Miller's Dale (and Monsal Dale)

This delectable section of Derbyshire has few rivals. The course of the River Wye, a comparatively small stream which joins the Derwent at Rowsley, is only a few miles in length, but it is exceptionally beautiful. Between Bakewell and Rowsley, along the course of the Wye, an especially beautiful stretch has been called 'The Garden of the Peak', and is a valley, with rising hills well wooded, which leads to the junction with the waters ofthe Bradford and Lathkill. This is a fine section for the angler, famous for trout and grayling. Following the Wye upstream, the visitor passes Haddon to Bakewell, thence to Ashford and Monsal Dale, where the vista becomes glorious as the river rounds the foot of Fin Cop. The railway viaduct at Monsal Dale, which excited the wrath of Ruskin, does not in fact unduly mar the countryside.

From Monsal Dale one passes to Cressbrook Dale, Bull Tor and Eagle Tor, and on to Millers Dale, at which point the whole character of the river changes from a still, peaceful stream to a raging torrent that tumbles, twists and bubbles aaoss the stones about Chee Tor and Chee Dale. It is here that the magnificent rocks, rising to some three hundred feet, overhang the river and dale. And so it is all the way to Ashford Dale, past Lovers' Leap, and to Buxton.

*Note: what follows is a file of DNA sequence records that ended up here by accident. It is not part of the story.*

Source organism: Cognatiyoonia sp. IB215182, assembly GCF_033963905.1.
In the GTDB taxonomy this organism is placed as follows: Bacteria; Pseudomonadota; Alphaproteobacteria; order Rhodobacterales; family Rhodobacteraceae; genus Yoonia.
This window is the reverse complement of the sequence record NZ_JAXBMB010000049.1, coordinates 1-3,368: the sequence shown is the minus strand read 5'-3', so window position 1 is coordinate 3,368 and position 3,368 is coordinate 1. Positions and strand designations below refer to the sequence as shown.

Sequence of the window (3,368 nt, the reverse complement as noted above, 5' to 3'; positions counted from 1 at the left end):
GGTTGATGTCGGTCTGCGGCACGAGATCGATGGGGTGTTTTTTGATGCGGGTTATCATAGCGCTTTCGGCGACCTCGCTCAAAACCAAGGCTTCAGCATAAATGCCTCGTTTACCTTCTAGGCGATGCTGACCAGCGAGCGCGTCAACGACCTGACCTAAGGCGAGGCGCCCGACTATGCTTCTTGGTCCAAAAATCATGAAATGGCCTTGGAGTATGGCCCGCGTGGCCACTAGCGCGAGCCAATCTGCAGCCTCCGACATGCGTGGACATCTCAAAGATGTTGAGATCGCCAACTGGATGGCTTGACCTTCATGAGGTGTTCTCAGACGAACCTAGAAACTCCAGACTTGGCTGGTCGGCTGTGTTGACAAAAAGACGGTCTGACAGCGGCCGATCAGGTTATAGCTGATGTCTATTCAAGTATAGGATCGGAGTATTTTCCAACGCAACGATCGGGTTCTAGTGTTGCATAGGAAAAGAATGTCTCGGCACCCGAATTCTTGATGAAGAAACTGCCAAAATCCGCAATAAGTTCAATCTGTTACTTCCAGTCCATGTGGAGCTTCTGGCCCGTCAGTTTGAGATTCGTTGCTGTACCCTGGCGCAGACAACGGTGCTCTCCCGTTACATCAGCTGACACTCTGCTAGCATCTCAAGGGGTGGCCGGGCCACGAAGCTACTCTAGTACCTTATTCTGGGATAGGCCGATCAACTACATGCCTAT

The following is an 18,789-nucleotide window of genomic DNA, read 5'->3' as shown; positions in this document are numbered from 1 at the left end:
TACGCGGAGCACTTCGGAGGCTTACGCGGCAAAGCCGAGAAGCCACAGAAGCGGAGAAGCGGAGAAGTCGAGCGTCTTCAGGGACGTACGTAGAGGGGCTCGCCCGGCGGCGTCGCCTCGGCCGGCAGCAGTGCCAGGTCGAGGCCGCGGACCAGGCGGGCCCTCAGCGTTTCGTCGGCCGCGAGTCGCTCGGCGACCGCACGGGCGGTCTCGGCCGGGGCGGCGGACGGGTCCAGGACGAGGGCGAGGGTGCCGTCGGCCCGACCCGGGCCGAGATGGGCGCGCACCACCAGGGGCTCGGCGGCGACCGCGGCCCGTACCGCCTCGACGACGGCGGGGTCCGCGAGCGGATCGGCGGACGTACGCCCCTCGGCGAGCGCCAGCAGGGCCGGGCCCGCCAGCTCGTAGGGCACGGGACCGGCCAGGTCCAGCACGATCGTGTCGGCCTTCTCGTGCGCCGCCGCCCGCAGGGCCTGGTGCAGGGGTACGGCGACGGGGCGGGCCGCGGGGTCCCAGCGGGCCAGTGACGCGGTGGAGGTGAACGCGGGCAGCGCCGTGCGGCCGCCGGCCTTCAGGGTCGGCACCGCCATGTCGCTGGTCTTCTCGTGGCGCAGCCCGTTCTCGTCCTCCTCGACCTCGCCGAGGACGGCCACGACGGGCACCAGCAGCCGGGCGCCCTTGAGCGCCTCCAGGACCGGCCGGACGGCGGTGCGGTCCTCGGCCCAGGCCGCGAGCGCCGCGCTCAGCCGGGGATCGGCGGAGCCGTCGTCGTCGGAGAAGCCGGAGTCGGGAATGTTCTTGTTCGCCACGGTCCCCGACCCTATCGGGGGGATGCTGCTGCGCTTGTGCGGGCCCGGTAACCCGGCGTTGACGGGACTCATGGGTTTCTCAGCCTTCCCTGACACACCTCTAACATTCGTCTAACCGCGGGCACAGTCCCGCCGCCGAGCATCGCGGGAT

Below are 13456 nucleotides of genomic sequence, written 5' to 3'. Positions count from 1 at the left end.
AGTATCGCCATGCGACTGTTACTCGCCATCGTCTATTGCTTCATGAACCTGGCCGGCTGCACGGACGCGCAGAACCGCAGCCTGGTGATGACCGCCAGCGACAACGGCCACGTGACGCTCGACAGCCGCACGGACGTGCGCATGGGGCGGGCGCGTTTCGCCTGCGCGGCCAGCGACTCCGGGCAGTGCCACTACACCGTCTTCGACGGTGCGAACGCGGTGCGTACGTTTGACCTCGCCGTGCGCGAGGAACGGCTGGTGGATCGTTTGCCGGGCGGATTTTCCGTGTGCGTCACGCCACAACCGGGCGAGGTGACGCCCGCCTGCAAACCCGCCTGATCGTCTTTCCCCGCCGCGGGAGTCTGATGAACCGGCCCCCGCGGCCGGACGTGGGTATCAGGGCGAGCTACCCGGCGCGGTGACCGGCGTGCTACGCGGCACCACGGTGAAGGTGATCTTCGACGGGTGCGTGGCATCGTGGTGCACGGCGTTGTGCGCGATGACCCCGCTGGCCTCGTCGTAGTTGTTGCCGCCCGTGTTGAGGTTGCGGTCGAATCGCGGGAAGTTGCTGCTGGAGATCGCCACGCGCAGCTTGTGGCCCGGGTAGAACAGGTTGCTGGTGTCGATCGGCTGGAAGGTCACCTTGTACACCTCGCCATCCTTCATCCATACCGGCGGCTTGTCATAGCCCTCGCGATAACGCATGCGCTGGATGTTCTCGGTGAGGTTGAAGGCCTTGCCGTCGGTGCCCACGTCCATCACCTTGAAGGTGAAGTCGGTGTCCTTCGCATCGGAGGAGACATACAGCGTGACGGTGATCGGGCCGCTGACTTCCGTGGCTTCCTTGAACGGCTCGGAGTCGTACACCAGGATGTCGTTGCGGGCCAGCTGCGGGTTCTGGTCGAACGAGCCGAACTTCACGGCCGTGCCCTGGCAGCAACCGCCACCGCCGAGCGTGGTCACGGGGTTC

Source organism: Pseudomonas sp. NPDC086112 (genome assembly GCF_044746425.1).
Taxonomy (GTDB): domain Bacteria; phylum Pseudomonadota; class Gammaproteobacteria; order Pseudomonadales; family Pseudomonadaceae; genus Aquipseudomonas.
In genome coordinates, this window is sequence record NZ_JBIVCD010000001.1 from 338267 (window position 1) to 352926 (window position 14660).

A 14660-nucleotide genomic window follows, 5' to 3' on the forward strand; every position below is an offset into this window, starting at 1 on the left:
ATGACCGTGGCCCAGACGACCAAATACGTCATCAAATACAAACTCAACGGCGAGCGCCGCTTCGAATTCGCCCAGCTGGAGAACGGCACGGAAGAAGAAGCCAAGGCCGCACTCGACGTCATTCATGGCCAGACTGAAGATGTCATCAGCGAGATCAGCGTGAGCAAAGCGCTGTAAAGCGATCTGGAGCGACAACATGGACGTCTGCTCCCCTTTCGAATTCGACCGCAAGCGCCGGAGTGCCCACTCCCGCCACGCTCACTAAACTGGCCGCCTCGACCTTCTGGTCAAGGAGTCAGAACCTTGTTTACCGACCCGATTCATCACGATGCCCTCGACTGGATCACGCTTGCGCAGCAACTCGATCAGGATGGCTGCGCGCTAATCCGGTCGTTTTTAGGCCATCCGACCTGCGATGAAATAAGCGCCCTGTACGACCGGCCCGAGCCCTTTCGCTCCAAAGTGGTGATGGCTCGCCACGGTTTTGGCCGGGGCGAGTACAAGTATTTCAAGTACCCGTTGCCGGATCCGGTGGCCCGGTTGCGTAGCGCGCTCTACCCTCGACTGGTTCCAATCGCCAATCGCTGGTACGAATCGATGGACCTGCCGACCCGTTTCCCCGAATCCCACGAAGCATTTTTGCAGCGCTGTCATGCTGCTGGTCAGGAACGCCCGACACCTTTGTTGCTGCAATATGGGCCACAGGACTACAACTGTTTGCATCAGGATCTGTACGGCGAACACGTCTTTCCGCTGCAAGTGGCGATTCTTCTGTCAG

Ruskin, however, in his famous Fors Clavigera, wrote of the spoliation of this beautiful Dale: 'That valley where you might expect to catch sight of Pan, Apollo, and the Muses, is now deseasted in order that a Buxton fool may be able to find himself in Bakewell at the end of twelve minutes, and vice versa'.

Ravenstor, a fine modern house and 64 aaes of delightful limestone upland and dale, including one mile of the River Wye and Tideswell Gorge, were presented to the National Trust in 1937-38 by Alderman J. G. Graves, of Sheffield, and are leased to the Youth Hostels Association.

Open: All Year